By Dr. Kyle Smart, DO, Chief Medical Officer
Cucamonga Valley Medical Group
In 1925 several children in Nome, Alaska became infected with what the local physician believed at first to be tonsillitis.
The illness spread, patients were getting worse, and several of the children died. The gray pseudomembrane soon revealed itself and the doctor diagnosed diphtheria.
At this time, the physician was out of the antitoxin as his requested shipment from the prior year had never arrived.
He immediately telegrammed Anchorage, where a local hospital had an ample supply.
By train, the antitoxin was sent as far north as possible, to Nenana. The rest of the journey to save the children of Nome was undertaken by mushers and sled dogs.
The trek totaled a whopping 674 miles!
The journey was treacherous and the whole nation was transfixed by the story. Some of the mushers got frostbite and several of the sled dogs were pushed beyond their limits and died.
The lead sled dogs, Togo and Balto, became national heroes. Balto’s statue remains in New York City’s Central Park to this day.
Though five children died by the time the antitoxin vaccine arrived, thankfully many more were saved.
As diseases, like measles, that are preventable by vaccines continue to make a resurgence, I wanted to touch on the topic of diphtheria, a disease that’s commonly forgotten because of the effectiveness of its vaccine.
Remembering stories, like the one above, help us understand the history of diseases and vaccinations so that today, we can make more informed decisions about our healthcare.
Diphtheria Early History
Could you imagine living during a time when a terrifying disease that mainly affects children is sweeping across the nation and spreading rapidly?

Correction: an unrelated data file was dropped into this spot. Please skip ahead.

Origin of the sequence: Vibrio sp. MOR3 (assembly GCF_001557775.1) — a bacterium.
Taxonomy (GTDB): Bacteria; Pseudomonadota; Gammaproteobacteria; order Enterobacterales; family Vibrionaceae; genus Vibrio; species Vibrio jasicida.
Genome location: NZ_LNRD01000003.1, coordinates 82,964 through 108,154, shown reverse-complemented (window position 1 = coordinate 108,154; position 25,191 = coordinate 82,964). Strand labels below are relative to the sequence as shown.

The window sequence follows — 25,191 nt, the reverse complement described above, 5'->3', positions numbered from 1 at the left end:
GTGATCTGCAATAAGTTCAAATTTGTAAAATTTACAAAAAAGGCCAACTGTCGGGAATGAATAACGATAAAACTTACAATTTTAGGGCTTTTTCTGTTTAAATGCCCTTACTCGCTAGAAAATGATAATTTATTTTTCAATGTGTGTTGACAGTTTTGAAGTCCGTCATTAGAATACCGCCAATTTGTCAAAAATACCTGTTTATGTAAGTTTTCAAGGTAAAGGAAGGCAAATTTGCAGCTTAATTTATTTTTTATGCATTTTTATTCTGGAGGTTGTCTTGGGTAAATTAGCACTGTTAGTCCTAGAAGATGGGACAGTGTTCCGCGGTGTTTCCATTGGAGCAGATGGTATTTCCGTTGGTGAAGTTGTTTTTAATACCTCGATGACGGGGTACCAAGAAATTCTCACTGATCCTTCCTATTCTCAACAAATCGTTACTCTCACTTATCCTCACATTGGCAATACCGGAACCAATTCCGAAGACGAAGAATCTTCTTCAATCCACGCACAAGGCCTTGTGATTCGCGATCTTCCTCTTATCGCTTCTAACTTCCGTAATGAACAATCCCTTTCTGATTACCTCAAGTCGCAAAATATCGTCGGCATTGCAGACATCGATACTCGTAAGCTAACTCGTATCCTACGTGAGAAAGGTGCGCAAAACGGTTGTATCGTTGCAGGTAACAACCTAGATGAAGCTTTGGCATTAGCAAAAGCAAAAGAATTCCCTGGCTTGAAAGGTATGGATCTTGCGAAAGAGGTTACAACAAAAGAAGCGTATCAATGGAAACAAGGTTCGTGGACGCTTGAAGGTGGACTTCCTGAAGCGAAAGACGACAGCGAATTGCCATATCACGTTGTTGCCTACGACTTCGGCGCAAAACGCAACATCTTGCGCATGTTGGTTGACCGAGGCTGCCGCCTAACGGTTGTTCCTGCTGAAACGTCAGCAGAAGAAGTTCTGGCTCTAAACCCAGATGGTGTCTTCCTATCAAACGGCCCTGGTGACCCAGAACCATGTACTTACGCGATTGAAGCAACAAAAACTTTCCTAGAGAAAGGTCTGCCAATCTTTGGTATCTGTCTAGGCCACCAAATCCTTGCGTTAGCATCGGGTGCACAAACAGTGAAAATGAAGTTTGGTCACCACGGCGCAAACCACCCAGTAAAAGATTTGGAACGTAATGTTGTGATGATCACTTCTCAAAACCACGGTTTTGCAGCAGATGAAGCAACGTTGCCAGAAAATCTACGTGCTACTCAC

As panic starts to set in, so too does the realization that this disease is killing 20 percent of the children who contract it.
Sounds scary, right?
Unfortunately, that was the harsh reality for families in the 1930s who were living in fear of diphtheria, a highly-contagious bacterial disease that causes inflammation of the mucous membranes.
Diphtheria was feared and rightly so as the associated deaths were caused by suffocation on the pseudomembrane, a coating that was created in the throat by the disease.
Since this time in American history, we’ve grown to know that diphtheria is caused by the bacteria Corynebacterium diphtheriae which creates a toxin.
The toxin can then travel through the bloodstream from the upper respiratory tract to other parts of the body and is especially damaging to the heart, kidneys, and nerves.
In the mid-20th century, the toxin would poison and kill the skin cells in the nose, throat, tonsils, and voice box.
The dead skin cells formed a thick, gray coating which in and of itself made it difficult to breath.
The pseudomembrane would then detach after two to three days and obstruct the airway, suffocating the patient.
For quite some time, the only way to keep the patient breathing around the pseudomembrane would be to cut a hole in the trachea in the neck below the chin.
Although traumatic, performing a tracheostomy was a life-saving measure at the time.
From these efforts, a new medical procedure called “intubation” was developed in the late 1800s as an alternative to tracheostomy.
Through the late 1800s and early 1900s doctors and scientists learned that antibiotics alone were not enough to treat patients.
The early framework of today’s diphtheria vaccine was set into motion as an antitoxin was developed to neutralize the deadly diphtheria toxin.
Shibasburo Kitasato and Emil Von Behring studied diphtheria in guinea pigs in the 1890s.
They injected guinea pigs with a heat-treated diphtheria toxin and found that something in the blood or serum from those animals protected them from future infections with diphtheria.
Further, they found that they could transfer that protection from one animal to another. They called their treatment serum therapy and they called the substance in the blood, which they could not see or identify, antitoxin. Now we know that what they had discovered were antibodies.